Find if permission denied errors are caused by SELinux
SELinux, short for Security Enhanced Linux, is a Linux security module that is part of many Linux server distributions. While SELinux increases server security (despite being created by NSA), it often results in some unexpected access/permission denied errors.
If you get one of such errors on a server with SELinux enabled, and there are no obvious file permission issues, you should check if the issue is caused by SELinux. To check the status of SELinux, run:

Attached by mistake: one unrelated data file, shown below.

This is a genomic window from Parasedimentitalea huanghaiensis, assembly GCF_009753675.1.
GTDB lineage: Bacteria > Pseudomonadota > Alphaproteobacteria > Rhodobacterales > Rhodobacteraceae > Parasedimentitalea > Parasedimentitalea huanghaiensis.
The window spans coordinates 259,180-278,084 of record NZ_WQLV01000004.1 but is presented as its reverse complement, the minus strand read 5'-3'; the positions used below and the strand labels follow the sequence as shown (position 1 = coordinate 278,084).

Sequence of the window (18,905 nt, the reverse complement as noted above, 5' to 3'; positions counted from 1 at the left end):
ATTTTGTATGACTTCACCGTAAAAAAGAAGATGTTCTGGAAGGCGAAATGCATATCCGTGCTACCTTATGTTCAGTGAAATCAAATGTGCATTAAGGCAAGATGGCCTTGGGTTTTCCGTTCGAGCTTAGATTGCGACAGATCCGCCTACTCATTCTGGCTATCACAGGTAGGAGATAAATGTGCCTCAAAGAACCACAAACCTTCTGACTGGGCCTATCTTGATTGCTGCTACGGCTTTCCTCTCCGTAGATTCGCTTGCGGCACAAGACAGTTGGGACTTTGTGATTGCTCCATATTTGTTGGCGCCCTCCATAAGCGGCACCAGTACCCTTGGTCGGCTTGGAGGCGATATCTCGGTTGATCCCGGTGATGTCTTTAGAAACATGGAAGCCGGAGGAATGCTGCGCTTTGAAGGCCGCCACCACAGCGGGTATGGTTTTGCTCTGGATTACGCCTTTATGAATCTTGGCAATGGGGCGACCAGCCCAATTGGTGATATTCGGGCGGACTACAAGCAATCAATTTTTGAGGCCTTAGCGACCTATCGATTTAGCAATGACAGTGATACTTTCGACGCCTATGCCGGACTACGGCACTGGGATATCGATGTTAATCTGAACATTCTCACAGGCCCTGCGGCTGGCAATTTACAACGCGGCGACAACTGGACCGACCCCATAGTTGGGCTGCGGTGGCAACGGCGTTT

You should get something like this:
SELinux status: enabled
SELinuxfs mount: /sys/fs/selinux
SELinux root directory: /etc/selinux
Loaded policy name: targeted
Current mode: enforcing
Mode from config file: enforcing
Policy MLS status: enabled
Policy deny_unknown status: allowed
Max kernel policy version: 28
"Current mode: enforcing" indicates that SELinux is running.